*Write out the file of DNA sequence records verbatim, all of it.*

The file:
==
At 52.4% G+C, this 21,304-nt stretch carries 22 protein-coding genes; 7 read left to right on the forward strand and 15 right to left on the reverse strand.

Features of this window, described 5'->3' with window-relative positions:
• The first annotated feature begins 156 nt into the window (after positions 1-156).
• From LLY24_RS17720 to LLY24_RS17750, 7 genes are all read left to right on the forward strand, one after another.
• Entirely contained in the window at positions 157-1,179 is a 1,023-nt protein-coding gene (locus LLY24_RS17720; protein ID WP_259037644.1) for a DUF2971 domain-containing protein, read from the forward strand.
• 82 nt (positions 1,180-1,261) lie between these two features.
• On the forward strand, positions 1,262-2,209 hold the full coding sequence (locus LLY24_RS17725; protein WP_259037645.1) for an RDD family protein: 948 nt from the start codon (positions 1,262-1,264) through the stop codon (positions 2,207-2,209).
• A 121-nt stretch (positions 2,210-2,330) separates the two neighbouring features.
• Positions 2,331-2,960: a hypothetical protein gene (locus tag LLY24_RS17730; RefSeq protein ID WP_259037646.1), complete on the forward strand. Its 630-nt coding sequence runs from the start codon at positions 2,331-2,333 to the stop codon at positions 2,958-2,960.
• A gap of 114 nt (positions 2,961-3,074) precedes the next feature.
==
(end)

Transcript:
At 52.4% G+C, this 21,304-nt stretch carries 22 protein-coding genes; 7 read left to right on the forward strand and 15 right to left on the reverse strand.

Features of this window, described 5'->3' with window-relative positions:
• The first annotated feature begins 156 nt into the window (after positions 1-156).
• From LLY24_RS17720 to LLY24_RS17750, 7 genes are all read left to right on the forward strand, one after another.
• Entirely contained in the window at positions 157-1,179 is a 1,023-nt protein-coding gene (locus LLY24_RS17720; protein ID WP_259037644.1) for a DUF2971 domain-containing protein, read from the forward strand.
• 82 nt (positions 1,180-1,261) lie between these two features.
• On the forward strand, positions 1,262-2,209 hold the full coding sequence (locus LLY24_RS17725; protein WP_259037645.1) for an RDD family protein: 948 nt from the start codon (positions 1,262-1,264) through the stop codon (positions 2,207-2,209).
• A 121-nt stretch (positions 2,210-2,330) separates the two neighbouring features.
• Positions 2,331-2,960: a hypothetical protein gene (locus tag LLY24_RS17730; RefSeq protein ID WP_259037646.1), complete on the forward strand. Its 630-nt coding sequence runs from the start codon at positions 2,331-2,333 to the stop codon at positions 2,958-2,960.
• A gap of 114 nt (positions 2,961-3,074) precedes the next feature.